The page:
Exploring the social side of volunteer involvement

Andy Fryar June 1, 2004 3
Exploring the social side of volunteer involvement


By OzVPM Director, Andy Fryar

A recent feature in my local Sunday paper got me thinking.

The article, titled “How all work and a little play pays” (Sunday Mail 23.5.04) examined a growing trend in the business world, where the creation and promotion of staff social clubs are becoming an increasing popular method of maintaining staff morale and ultimately retention rates.

Now at the outset, let me acknowledge that there is nothing new about staff social clubs. In fact if we were to turn the clock back just a few decades, we would find a proliferation of similar social groups in organisations of all sizes.

Most of these were operated and funded by employees through membership fees and/or fundraising activities. They offered staff (and often their families) the opportunity to participate in a range of recreational and social activities that helped build rapport in a work team and recognised the importance of the workplace as being more than simply a location where employees spent eight hours a day in return for monetary reward.

The reality however is that over the past 25 years there has been a steady decline in the number of workplace social outlets for a variety of reasons. These may include an increase in working hours for many and the plethora of other avenues now available for networking, especially through mediums such as the internet.

Regardless of the reasons, there appears to be a new push to develop and support workplace social clubs and other group activities in order to bond staff groups together as part of the workplace agenda – but this time it is being driven (and often subsidised) significantly by the employer.

A survey of clients by South Australian human resources company Hender Consulting reported that workplace social clubs do in fact increase staff productivity and produce a happier workplace environment. It is also recognised that this type of workplace bonding offers a great environment in which to foster staff loyalty and retention.

So why discuss this in a hot topic about volunteer management?

There are two reasons.

Firstly, I wonder how many volunteer agencies effectively use social clubs and other recreational activities as a means to involving their volunteers more fully in the life of their organisation? Involvement of this kind may be by way of a stand alone volunteer social group run exclusively for volunteers, or it may facilitated by inviting volunteer staff to become involved in existing social activities being operated by &/or for paid staff of the agency.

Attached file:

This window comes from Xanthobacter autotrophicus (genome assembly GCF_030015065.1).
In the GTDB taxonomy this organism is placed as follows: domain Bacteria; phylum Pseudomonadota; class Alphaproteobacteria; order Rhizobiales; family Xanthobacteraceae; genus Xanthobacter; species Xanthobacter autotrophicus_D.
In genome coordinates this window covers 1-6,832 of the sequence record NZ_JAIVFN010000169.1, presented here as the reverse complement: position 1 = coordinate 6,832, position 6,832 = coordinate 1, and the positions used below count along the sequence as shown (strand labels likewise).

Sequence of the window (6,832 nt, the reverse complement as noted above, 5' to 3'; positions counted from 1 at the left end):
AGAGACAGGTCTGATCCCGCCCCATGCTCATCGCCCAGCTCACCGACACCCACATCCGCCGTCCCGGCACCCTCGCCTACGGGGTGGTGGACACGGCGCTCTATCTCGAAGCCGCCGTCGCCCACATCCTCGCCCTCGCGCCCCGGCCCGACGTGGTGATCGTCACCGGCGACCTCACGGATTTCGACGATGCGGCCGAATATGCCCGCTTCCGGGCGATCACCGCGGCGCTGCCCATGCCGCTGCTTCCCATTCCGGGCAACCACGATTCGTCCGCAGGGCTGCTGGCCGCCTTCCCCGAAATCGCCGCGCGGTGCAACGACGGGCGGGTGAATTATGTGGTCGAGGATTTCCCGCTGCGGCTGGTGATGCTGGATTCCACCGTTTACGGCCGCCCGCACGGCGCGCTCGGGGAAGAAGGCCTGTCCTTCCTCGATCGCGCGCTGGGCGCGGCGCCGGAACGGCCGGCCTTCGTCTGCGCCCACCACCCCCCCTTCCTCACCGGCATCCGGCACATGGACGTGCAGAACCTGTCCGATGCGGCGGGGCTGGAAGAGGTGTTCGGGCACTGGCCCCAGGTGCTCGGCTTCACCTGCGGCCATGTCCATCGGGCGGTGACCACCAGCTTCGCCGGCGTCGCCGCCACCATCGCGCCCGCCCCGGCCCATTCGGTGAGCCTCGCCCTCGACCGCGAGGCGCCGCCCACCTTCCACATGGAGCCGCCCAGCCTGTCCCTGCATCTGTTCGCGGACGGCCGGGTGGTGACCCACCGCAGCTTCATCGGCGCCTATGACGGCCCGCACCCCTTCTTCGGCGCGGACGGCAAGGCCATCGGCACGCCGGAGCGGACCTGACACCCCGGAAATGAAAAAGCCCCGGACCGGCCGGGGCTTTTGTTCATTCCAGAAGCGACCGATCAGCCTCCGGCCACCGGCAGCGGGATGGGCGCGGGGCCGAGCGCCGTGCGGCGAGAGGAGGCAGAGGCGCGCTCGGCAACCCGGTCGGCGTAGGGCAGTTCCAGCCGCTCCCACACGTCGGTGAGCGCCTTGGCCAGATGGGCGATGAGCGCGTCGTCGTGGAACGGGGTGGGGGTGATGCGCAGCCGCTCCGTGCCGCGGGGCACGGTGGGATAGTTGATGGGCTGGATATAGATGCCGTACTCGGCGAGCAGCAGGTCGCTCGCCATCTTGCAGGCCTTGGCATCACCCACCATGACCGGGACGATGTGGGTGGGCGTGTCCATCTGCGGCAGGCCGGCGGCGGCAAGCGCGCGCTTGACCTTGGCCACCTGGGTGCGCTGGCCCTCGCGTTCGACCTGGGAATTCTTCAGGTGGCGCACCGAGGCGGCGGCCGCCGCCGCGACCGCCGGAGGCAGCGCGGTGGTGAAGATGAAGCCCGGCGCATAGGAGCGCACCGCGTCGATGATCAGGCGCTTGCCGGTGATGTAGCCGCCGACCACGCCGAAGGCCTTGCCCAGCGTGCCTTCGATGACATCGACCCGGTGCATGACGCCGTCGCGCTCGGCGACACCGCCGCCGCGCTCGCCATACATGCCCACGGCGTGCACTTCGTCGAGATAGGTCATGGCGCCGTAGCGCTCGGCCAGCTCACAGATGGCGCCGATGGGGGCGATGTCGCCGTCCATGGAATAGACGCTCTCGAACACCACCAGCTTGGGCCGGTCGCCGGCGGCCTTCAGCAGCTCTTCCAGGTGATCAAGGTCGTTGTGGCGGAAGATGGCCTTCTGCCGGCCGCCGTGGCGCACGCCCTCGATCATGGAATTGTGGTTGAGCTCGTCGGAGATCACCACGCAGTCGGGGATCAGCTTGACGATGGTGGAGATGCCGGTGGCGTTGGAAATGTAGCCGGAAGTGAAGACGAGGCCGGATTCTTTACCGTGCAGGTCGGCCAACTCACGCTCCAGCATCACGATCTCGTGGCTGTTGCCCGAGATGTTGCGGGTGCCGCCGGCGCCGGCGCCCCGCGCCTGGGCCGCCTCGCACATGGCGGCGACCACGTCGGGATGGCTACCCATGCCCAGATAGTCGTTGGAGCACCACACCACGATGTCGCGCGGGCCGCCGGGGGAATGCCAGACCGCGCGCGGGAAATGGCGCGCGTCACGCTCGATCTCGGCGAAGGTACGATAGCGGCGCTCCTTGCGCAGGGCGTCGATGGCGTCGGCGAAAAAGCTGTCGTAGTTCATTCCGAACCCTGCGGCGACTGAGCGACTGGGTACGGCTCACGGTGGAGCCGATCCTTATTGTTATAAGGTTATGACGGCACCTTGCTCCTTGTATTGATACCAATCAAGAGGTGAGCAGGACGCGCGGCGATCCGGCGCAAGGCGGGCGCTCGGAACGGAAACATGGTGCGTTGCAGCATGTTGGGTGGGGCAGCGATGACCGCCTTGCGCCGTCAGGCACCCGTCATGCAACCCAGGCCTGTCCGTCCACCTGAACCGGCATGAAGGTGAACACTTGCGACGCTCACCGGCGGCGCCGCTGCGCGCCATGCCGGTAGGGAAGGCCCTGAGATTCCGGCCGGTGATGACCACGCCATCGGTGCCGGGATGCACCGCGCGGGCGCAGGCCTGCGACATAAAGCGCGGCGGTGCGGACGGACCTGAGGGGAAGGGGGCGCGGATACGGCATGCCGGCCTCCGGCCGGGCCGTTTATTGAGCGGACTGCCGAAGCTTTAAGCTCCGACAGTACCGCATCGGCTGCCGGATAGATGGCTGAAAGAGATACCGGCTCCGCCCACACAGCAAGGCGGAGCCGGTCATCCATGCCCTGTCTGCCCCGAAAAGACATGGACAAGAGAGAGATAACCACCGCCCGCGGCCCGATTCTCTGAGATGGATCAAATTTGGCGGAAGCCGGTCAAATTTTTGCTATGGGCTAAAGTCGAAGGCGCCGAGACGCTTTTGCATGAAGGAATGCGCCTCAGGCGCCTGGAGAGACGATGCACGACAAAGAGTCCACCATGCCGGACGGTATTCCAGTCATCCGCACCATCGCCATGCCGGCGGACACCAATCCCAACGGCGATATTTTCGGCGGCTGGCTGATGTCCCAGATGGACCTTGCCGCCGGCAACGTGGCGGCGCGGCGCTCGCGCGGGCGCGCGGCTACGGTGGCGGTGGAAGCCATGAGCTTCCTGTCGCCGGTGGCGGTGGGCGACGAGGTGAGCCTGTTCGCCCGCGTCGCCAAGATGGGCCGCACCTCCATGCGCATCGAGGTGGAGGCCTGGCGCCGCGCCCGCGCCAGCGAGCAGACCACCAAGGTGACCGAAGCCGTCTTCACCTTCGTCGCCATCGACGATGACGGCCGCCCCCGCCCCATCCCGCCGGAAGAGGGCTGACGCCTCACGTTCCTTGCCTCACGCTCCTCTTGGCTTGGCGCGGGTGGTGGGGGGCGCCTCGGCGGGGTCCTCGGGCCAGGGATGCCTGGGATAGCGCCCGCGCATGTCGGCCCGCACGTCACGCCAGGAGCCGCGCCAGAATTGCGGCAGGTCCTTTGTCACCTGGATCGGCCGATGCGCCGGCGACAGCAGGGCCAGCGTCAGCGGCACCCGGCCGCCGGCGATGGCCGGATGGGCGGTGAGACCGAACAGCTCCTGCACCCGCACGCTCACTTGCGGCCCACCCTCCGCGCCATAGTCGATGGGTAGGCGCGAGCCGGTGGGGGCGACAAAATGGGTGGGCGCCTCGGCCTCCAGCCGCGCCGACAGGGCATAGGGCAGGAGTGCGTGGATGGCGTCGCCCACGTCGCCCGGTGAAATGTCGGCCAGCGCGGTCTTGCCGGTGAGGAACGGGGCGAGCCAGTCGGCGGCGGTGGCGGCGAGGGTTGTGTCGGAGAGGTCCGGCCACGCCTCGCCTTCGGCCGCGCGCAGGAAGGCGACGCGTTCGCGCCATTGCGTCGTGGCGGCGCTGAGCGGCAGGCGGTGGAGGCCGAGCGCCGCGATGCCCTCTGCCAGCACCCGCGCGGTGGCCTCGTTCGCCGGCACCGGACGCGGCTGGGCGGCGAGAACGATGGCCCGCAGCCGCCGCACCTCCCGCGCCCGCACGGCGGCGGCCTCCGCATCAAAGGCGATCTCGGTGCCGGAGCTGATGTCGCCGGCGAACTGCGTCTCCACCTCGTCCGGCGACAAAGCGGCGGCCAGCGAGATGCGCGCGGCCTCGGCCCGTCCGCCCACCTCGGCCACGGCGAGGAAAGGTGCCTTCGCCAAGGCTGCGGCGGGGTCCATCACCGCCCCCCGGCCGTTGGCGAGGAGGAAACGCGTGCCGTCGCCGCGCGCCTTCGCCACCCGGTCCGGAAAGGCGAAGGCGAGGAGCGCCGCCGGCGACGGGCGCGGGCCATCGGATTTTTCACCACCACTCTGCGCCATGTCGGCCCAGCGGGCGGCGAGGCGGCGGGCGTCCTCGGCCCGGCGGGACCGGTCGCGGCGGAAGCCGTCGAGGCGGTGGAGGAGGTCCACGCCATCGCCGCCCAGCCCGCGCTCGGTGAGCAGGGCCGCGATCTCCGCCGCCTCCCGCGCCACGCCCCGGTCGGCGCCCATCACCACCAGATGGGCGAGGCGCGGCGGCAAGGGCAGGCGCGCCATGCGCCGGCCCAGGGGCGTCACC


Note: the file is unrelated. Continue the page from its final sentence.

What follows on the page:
Volunteer social clubs can:

  • provide a great opportunity for volunteers to share their workplace and experiences with families and friends (which may in turn lead some of these individuals to      become a volunteer with your agency)
  • offer the chance for volunteers to get to know one another outside of their regular volunteer routine
  • allow a medium for volunteers from different areas to meet one another
  • enable volunteers to meet new people and experience new things

When we consider that the Australian Bureau of Statistics found that 17.9% of all people volunteered because they wanted increased ‘social contact’ ** maybe we really should be focusing more on these types of outlets for our teams.

On a personal note, my own experience in helping to establish a volunteer social club at the Lyell McEwin Regional Volunteer Association has been very positive. Not only has it proved to be an increasingly popular and accepted social outlet (a river boar cruise at the end of the year is currently filling its fourth bus full of participants!), it has also created a valuable and meaningful volunteer role for the group’s coordinator. (Read more at the Lyell McEwin website)

The second reason I believe this to be a topic of interest lies in the fact that workplace social activities, as already stated, are seen to be a means of creating happier and more productive places of employment – where amongst other things, existing staff members are more readily retained because they share enjoyment in the workplace.

Now I don’t know about you, but I tend to think that as a profession, we may actually have something we can teach the ‘for profit’ world in all of this!

After all, aren’t we the experts?

Day in and day out we:

  • create enjoyable places of work for our volunteers, where they choose to come and contribute their time free of charge
  • achieve amazing results by leading and retaining teams of individuals who have the choice to walk out the door at a moments notice – never to be seen again